The proposals, due to come into force in April next year, mean that non-UK domiciles who have resided in the country for more than 15 of the past 20 tax years will now automatically be deemed UK-domiciled.
“With so much uncertainty created by Brexit it would be sensible and justified to pause for breath to properly assess any further negative impact caused by the proposed non-dom tax reforms.
“A 12-month delay to the rules being implemented, as is being rumoured, would be welcomed and would convey a message that concerns are being listened to,” BFMO’s group director, Phil Knop, told International Adviser.
He added that a possible postponement would provide a “small window of opportunity” to lobby for a more permanent “amnesty” on future non-dom tax changes, urging Britain’s new government to be “bold” and retain foreign nationals coming to live and work in the UK.
“With so much uncertainty created by Brexit it would be sensible and justified to pause for breath to properly assess any further negative impact caused by the proposed non-dom tax reforms."
However, Knop, whose firm advises wealthy expats living in the UK, did concede that any delay is likely to be temporary.
“It is not unheard of for governments to change their mind on key proposals at such an advanced stage but if anything is to change I do foresee this as being just a temporary reprieve,” he said.
Formed in the wake of the Brexit vote last month, the cabinet reshuffle saw the new prime minister Theresa May appoint Hammond to replace George Osborne, who announced the new non-dom rule during his annual budget back in March.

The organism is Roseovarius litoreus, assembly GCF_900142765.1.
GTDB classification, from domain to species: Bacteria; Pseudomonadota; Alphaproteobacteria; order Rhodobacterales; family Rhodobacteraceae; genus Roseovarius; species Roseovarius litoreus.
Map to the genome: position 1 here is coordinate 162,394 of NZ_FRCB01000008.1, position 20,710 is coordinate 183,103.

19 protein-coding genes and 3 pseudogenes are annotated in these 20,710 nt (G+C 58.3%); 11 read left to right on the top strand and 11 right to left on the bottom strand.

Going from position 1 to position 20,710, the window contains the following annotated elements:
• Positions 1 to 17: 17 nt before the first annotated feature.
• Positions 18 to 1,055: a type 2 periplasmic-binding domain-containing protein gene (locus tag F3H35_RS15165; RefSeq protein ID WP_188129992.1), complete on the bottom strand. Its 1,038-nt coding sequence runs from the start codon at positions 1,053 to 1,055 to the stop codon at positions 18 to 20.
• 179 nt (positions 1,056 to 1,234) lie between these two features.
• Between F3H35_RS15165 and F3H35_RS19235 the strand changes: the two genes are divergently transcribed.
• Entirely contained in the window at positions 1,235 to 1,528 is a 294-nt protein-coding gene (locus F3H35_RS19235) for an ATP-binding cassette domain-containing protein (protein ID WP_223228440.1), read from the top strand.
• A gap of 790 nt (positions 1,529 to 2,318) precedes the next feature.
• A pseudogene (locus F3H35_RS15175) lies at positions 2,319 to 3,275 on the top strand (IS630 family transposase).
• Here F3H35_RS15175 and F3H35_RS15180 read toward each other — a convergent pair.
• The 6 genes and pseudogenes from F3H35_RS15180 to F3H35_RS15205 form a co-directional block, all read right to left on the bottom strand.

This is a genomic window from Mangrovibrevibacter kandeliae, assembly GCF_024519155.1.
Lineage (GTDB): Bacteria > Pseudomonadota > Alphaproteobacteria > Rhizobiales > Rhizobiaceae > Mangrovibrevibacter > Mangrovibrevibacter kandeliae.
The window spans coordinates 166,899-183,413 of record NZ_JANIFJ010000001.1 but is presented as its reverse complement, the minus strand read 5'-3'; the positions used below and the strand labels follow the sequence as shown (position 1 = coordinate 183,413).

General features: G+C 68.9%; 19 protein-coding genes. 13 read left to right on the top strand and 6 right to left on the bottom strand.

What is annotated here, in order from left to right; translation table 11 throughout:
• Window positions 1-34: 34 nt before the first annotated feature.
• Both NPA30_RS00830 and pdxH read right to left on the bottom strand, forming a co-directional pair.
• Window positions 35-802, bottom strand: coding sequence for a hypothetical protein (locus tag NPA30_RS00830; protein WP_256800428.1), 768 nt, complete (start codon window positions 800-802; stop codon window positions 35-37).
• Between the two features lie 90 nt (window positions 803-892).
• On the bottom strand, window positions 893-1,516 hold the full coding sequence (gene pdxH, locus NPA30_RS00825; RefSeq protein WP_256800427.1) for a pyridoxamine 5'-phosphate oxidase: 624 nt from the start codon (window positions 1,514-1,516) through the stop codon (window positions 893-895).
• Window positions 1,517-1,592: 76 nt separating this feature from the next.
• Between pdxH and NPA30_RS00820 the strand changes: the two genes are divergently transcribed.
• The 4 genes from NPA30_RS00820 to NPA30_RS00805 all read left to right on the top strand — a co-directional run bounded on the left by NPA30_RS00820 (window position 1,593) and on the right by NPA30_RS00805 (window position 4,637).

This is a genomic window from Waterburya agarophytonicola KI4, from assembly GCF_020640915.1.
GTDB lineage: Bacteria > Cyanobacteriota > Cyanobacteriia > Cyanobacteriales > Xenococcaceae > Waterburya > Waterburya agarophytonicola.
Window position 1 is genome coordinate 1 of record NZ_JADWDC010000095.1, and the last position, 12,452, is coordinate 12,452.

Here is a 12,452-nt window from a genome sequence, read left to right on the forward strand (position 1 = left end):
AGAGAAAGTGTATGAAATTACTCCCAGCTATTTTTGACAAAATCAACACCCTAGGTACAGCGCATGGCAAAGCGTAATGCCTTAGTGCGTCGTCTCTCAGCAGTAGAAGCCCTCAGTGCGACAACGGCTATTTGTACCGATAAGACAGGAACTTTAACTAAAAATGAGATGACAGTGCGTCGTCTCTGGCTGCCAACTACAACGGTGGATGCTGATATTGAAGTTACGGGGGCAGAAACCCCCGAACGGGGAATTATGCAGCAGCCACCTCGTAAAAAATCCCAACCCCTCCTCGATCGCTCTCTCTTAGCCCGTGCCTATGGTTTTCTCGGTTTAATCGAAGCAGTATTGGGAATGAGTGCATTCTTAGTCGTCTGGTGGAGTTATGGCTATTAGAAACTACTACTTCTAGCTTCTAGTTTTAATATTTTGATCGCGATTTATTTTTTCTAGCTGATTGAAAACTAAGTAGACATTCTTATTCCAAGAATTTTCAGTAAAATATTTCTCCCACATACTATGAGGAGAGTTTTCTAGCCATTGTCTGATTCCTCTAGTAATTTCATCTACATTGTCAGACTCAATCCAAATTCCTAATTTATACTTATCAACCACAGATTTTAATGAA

Although Hammond has said he will not announce any tax changes until the autumn statement in October, last week Old Mutual’s financial planning expert Rachel Griffin predicted a possible delay to the non-dom reforms.
However, tax experts such as RSM’s George Bull told IA that although “we are not much further forward in understanding how these new rules will operate”, he thinks it unlikely the changes will be scrapped.
The view is backed by Strabens Hall, the international IFA firm with offices in London and Hong Kong. The firm’s director John Halley believes the reforms will go ahead as planned but said it’s unlikely they will dissuade foreign nationals from coming to the UK.
“It is important not to forget that the new rules will only bite once someone has been resident in the UK for more than 15 years.
“Until then, individuals will still be able to access the remittance basis of taxation and so the UK will continue to provide a relatively benign and attractive fiscal regime for resident non-doms able to take advantage of this,” he said.
Corporate tax rate
Earlier this month, following the market volatility seen in the aftermath of the EU referendum, George Osborne proposed cutting corporation tax to 15% – the same level as popular offshore tax haven Mauritius – in bid to boost the economy.
Describing the move as a “continuing trend”, Bull said the tax rate, which currently stands at 20%, is unlikely to drop to 15% until 1st April 2021 “at the earliest”.